Best External Hard Drives In 2021 (Performance, Budget, Rugged)

best external hard drive

The introduction of cloud computing might have reduced the need for an external hard drive, but, so long as you have data you need to store for a longtime or backup, they’ll never go obsolete.

Modern external hard drives are much better than their older variants, with better access times, faster transfer rates and, most of all, better reliability. Today, we will look into some of the best external drives ever released.

External storage drives are a vital component that is often overlooked. Since you can have a fine computing experience without one, most don’t think about them… until something happens to their computer and they really wish they had a copy of all those thousands of photos. That being said, you don’t want to buy just any old hard drive, you’ll want the best external hard drive for your needs and means; that’s what this guide will help you figure out.

Storage Mechanism: Mechanical or SSD?

First of all, you’ll need to decide whether you should go for the cheaper, slower mechanical hard drives or the more expensive, but faster solid state drives (SSD). Mechanical hard drives use mechanical components to store data while SSD drives store the data electronically.

So, are SSDs worth their much higher price point? Well, it depends on how you are using your storage drive.

For instance, SSDs are more physically resistant, so if you’re using your external drive on the go, where it is more likely to get bumped and dropped, then an SSD is the way to go. If it’s just stored in your desk most of the time though, then an HDD may be a better fit.

When it comes to speed, it’s more nuanced. If you’re using the external drive to store programs you actively use, like games, then an SSD will make load times faster. However, if you’re not using programs and you are only dropping a couple hundred standard photos from your smartphone every month or two, then those massive read/write speeds will largely go to waste.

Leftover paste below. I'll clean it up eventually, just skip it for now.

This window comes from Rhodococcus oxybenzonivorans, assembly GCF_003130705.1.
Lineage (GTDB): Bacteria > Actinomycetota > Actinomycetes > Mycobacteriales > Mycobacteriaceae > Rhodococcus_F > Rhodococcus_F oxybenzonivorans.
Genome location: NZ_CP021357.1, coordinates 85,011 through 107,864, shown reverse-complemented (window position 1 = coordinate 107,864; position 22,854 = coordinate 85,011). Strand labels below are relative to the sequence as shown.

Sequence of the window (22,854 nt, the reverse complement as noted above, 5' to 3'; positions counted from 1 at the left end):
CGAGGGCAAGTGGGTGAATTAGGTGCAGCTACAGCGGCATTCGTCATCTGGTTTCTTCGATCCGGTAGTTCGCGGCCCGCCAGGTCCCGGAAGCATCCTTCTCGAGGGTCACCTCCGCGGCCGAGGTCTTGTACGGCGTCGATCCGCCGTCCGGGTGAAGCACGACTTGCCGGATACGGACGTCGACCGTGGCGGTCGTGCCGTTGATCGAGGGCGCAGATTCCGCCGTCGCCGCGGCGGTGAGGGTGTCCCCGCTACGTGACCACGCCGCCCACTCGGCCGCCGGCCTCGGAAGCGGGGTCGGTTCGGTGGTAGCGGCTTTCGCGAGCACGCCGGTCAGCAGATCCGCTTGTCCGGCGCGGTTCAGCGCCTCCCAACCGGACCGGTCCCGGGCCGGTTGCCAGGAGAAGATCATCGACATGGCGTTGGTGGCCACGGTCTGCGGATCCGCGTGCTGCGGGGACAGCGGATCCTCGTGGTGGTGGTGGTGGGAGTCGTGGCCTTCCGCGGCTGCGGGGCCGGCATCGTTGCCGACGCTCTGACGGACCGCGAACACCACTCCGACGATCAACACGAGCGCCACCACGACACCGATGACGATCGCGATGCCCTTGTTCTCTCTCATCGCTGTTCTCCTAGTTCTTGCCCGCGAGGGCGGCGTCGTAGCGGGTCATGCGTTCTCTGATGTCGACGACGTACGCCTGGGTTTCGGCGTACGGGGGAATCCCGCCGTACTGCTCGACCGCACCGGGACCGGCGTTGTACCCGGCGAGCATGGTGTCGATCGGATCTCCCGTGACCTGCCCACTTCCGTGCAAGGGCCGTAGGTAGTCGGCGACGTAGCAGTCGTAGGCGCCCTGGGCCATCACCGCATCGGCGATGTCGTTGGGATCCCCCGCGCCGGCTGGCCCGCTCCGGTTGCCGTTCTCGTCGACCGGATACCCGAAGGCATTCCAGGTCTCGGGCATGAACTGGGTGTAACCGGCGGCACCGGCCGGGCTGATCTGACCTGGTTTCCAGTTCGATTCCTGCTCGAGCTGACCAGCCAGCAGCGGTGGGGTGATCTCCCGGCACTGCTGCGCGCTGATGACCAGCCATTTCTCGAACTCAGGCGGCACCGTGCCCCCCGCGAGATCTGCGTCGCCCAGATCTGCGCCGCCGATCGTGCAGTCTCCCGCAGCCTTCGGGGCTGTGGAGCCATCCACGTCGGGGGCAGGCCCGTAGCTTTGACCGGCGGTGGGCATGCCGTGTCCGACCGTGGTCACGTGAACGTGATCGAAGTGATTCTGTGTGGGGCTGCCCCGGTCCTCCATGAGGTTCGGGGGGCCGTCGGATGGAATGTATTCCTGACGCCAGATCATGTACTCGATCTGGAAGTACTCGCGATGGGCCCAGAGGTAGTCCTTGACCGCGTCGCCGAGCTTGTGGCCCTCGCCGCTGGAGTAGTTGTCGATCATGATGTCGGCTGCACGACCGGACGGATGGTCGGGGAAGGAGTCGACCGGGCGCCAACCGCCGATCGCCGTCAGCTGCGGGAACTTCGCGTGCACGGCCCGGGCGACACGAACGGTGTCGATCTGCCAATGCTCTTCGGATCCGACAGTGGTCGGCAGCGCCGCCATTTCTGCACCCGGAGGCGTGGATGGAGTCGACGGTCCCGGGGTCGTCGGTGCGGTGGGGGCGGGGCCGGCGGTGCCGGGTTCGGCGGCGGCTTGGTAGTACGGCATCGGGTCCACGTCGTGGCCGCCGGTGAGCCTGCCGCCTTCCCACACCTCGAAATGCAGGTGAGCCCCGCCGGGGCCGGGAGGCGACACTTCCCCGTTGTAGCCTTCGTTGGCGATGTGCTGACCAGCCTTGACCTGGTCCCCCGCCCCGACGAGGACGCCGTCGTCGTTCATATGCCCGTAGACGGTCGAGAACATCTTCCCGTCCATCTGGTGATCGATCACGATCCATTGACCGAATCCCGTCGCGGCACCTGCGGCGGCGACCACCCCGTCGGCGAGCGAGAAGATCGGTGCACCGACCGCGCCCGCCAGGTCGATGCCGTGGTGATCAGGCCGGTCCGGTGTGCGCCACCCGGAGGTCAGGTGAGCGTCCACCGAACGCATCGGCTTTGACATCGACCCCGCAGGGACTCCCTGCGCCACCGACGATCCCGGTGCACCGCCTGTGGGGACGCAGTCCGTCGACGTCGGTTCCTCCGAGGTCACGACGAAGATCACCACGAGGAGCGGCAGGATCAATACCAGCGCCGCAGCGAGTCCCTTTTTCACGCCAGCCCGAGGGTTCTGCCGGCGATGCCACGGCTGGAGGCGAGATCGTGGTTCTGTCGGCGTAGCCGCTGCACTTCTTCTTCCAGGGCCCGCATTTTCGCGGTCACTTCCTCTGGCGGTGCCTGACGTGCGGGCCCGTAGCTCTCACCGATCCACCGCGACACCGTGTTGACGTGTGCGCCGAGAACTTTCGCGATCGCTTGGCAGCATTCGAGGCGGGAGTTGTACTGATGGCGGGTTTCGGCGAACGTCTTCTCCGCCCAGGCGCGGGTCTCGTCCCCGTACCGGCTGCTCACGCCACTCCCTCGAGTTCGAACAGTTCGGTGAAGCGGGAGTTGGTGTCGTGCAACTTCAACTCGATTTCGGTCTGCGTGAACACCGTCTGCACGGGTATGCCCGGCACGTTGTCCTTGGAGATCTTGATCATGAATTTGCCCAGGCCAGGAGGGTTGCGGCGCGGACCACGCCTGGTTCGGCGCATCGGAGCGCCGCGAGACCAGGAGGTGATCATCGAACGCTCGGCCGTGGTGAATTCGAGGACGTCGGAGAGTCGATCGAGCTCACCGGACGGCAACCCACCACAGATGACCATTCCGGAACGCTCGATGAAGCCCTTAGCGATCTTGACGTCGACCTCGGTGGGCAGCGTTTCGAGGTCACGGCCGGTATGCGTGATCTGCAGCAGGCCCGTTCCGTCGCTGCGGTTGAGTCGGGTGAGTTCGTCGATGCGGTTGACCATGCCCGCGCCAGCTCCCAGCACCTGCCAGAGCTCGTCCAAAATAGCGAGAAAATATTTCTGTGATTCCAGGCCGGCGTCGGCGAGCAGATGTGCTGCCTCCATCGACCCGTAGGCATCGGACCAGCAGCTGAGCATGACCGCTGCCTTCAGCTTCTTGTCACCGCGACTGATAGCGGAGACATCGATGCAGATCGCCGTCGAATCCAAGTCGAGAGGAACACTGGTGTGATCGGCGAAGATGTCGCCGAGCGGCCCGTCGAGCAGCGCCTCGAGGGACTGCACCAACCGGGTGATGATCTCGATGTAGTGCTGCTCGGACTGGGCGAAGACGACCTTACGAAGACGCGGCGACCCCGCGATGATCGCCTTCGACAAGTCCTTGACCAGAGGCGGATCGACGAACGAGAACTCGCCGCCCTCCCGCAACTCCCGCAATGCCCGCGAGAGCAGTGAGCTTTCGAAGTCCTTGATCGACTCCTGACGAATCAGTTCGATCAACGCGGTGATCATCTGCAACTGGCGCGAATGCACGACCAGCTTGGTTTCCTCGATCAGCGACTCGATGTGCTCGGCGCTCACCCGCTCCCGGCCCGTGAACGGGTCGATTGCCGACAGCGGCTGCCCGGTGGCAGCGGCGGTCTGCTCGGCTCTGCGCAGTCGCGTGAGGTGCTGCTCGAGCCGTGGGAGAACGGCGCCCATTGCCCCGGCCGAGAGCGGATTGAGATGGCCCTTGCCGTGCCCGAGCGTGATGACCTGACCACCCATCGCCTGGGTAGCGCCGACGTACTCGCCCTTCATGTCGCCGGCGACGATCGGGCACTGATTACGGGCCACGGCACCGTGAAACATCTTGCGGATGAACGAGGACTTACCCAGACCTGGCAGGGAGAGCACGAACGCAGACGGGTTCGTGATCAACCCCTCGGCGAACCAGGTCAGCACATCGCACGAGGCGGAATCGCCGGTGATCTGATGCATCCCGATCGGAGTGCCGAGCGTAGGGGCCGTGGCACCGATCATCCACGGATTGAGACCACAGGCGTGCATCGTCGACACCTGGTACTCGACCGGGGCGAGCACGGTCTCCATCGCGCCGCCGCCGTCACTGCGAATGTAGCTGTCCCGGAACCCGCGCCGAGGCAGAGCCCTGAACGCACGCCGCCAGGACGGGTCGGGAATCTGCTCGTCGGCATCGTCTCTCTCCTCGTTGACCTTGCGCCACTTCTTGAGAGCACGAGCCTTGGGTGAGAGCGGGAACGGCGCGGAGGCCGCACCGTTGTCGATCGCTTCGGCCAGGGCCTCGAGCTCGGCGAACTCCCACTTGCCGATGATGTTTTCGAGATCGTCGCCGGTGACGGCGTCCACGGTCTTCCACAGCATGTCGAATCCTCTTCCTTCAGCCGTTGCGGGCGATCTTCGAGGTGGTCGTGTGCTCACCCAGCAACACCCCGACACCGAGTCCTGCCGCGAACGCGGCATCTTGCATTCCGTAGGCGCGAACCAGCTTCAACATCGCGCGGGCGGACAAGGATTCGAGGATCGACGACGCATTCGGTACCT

The more often you use your external drive and the larger those transfers are, the more useful an SSD will be. Otherwise, all that flash might just be for nothing.

Capacity

The capacity of an external storage drive is directly proportional to its price. If you are focusing only on storing some personal documents along with other small-size content, like family pictures, a 500-GB to 1-TB drive will fulfill your needs sufficiently. However, if you are intending to store other content, such as AAA games or Blu-Ray movies, then you should look for higher capacity drives.

An important thing to note here is that higher capacity HDDs have a higher failure rate, as they consist of more platters. However, SSDs are the opposite; the higher count of chips leads to a better life.

Transfer Rates

For the most part, transfer rates sit along a couple of important technological fault lines:

  • HDDs. Most of mechanical hard drives usually have transfer rates around 100-150 MBps because of limitation of their mechanism
  • SATA SSDs. These can be all over the place, but they are usually between 300 and 600 MBps
  • NVMe SSDs. The latest NVMe drives have transfer rates up to several GBs per second

Extra Features (Protection, Connectivity and Warranty)

  • Physical Protection. Many of the external drives now come with shock-proof designs and some of them are also dust and water-proof. This feature is certainly useful for people who want travel a lot. Some even receive IPX waterproof ratings, like the SanDisk Extreme.
  • Connectivity. The ThunderBolt 3 can be helpful for people who work with Apple devices while the USB 3.1 Type-C port is getting more popular.
  • Warranty. Some manufacturers offer a 1-year warranty for their external drives while others provide as high as a 3-year warranty along with data recovery features. Therefore, if you want to go for a reliable drive, make sure to get the one which offers a longer warranty.